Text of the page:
Women’s Empowerment Through Music commemorates the centenary of women’s right to vote in Canada, which started with Manitoba, Saskatchewan and Alberta in 1916, followed by British Columbia and Ontario in 1917. This initiative by the Coalition for Music Education seeks to show how music can be used as an expression of social justice. Women’s Empowerment Through Music celebrates the pathways to equality by honouring women over the past 100 years who were empowered by, or who empowered others through music.
Every social justice movement is accompanied by music in some way, such as protest songs, music at rallies, chants, etc. It often includes leadership by prominent entertainers of the times, with many musicians becoming “change agents” for social justice issues. Music is often used to articulate the spirit of change. It can motivate communities to take action. Music has empowered individuals and social movements.
The project is part of the Youth4Music program. Its objectives are to link young people with their Canadian heritage of women’s suffrage, social justice, leadership and civic engagement.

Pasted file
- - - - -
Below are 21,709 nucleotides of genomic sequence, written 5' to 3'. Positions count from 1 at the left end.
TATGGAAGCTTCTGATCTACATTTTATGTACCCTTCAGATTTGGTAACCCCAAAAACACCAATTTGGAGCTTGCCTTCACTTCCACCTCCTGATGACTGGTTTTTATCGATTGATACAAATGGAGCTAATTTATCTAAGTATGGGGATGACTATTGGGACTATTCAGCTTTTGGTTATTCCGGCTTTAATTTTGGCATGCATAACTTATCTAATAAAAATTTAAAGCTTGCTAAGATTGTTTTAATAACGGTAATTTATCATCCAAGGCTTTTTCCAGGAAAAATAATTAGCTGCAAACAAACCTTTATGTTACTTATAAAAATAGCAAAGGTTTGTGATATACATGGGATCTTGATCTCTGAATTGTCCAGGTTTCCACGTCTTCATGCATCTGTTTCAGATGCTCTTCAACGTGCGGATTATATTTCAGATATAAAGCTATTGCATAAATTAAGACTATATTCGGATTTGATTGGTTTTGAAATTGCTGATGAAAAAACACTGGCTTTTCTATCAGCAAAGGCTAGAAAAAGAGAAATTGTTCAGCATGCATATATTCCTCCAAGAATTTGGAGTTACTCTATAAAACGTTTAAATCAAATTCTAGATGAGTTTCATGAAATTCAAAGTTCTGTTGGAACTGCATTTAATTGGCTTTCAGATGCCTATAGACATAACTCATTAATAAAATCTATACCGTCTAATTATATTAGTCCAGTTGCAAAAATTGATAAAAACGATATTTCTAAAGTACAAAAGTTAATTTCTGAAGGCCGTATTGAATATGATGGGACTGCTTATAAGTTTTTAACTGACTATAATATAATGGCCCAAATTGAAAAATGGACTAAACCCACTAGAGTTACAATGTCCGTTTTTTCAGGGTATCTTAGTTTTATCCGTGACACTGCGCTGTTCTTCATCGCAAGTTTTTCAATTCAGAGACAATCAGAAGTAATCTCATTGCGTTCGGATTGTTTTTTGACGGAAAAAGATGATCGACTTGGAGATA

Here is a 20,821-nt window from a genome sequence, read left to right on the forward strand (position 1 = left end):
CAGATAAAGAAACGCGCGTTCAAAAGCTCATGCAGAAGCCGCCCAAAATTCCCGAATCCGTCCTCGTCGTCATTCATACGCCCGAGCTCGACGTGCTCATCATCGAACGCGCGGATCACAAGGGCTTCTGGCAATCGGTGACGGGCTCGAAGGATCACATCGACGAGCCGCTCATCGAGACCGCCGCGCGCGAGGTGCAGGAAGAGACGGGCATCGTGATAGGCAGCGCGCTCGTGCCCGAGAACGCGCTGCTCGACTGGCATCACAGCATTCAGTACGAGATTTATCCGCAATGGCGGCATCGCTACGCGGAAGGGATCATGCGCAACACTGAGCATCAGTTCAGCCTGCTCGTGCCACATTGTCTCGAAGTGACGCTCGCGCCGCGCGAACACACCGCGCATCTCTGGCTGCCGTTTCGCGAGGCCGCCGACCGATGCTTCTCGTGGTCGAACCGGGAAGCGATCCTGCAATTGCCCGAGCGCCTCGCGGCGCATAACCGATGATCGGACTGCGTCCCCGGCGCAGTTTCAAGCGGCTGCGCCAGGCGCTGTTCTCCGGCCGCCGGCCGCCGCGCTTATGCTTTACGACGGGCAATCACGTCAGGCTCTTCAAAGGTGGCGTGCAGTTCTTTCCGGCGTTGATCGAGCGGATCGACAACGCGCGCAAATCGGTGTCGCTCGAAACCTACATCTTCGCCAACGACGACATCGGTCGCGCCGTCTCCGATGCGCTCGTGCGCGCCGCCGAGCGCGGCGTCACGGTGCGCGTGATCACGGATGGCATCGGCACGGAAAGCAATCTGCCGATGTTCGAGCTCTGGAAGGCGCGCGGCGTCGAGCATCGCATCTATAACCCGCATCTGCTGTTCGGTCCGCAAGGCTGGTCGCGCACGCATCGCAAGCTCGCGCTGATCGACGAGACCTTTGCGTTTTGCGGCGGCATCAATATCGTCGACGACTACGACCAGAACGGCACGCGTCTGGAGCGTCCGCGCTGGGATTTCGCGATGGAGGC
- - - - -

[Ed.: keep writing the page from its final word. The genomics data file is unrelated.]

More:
We have shared and will continue sharing your input in upcoming Coalition e-newsletters. We have presented a catalogue of influential women and music on this page and through social media.
Through this ongoing project, the Coalition is:
- Creating a catalogue of prominent Canadian women who were empowered by, or who empowered others through music, such as musicians, songwriters, composers, music executives, social justice leaders, educators, politicians, and more.
Ideas? Tell us!
- Providing resources such as a “learning and teaching module”, which are exploring the connection between music, and women’s equality and empowerment.
- Gathering stories from families and communities about music and women, especially how music was part of the women’s rights movement in Canada
- Identifying music created by prominent Canadian women who were socially inspired and motivating